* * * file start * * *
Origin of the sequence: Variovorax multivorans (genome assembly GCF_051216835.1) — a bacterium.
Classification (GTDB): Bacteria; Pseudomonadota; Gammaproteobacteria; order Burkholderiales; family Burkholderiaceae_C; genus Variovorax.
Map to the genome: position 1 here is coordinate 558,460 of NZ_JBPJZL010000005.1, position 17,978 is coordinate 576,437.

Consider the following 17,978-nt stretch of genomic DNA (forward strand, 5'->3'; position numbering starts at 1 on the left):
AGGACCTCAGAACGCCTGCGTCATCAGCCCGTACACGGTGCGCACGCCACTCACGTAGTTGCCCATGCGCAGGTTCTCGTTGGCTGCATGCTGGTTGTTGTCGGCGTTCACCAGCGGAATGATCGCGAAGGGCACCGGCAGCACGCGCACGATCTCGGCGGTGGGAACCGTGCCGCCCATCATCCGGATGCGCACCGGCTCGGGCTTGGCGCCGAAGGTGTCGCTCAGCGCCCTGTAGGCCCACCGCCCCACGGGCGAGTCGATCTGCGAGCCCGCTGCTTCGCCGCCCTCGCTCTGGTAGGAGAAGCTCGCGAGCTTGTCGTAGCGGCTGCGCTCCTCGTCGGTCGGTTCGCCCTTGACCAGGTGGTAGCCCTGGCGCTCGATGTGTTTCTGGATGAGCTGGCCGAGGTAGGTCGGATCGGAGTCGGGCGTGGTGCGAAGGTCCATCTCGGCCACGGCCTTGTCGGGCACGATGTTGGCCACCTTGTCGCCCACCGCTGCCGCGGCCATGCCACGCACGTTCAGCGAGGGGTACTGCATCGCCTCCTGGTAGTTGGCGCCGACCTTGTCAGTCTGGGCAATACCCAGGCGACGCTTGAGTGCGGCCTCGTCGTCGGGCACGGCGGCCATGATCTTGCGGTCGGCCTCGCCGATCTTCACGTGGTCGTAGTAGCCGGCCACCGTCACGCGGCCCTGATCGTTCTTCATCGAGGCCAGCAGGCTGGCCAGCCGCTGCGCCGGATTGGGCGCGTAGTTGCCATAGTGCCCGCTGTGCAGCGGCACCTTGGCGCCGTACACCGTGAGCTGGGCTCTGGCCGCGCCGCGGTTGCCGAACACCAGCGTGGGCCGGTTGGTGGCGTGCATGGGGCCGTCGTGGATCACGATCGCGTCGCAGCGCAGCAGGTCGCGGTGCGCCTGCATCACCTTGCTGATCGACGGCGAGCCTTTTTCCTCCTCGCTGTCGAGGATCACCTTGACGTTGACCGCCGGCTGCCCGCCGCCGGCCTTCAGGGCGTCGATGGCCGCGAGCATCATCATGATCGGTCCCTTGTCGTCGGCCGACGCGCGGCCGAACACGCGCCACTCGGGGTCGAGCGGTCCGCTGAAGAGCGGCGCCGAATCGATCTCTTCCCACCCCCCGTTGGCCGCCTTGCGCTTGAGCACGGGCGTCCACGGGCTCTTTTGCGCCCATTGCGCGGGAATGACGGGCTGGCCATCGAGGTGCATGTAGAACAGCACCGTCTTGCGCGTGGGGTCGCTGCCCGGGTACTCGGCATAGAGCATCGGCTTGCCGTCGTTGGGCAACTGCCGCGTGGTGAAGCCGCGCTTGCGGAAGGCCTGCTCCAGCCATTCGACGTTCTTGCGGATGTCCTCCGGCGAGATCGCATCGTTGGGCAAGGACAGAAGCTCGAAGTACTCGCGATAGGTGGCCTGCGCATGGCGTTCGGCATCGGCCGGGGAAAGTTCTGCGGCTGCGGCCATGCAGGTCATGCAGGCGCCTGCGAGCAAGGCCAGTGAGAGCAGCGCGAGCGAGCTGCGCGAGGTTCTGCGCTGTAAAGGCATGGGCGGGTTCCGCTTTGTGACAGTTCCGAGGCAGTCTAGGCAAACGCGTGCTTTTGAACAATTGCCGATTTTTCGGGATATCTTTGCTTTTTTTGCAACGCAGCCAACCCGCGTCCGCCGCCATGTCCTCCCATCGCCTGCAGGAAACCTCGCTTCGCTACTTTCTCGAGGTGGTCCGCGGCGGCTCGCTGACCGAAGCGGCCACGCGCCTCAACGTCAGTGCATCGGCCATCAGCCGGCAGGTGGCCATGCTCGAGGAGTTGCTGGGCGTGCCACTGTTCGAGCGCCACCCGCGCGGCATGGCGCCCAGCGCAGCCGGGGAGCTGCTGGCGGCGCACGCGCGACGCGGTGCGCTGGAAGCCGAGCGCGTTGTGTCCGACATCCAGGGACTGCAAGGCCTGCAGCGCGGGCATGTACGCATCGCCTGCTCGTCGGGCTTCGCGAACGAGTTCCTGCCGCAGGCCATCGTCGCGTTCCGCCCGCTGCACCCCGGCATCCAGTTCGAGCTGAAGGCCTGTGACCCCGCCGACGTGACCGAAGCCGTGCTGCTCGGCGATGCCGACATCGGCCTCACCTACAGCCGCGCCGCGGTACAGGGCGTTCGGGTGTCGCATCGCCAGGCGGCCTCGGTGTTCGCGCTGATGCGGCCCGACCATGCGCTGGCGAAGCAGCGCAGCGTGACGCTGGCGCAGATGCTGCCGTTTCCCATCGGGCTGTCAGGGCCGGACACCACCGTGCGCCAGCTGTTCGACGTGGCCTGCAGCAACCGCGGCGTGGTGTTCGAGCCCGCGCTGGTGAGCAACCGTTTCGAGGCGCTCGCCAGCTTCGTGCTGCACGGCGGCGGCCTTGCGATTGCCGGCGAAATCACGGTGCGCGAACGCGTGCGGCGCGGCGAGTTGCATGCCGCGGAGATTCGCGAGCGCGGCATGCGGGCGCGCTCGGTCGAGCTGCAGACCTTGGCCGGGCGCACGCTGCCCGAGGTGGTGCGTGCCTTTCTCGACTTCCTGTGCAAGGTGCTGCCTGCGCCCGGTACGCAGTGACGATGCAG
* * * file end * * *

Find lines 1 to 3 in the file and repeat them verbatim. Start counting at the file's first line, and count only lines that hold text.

Origin of the sequence: Variovorax multivorans (genome assembly GCF_051216835.1) — a bacterium.
Classification (GTDB): Bacteria; Pseudomonadota; Gammaproteobacteria; order Burkholderiales; family Burkholderiaceae_C; genus Variovorax.
Map to the genome: position 1 here is coordinate 558,460 of NZ_JBPJZL010000005.1, position 17,978 is coordinate 576,437.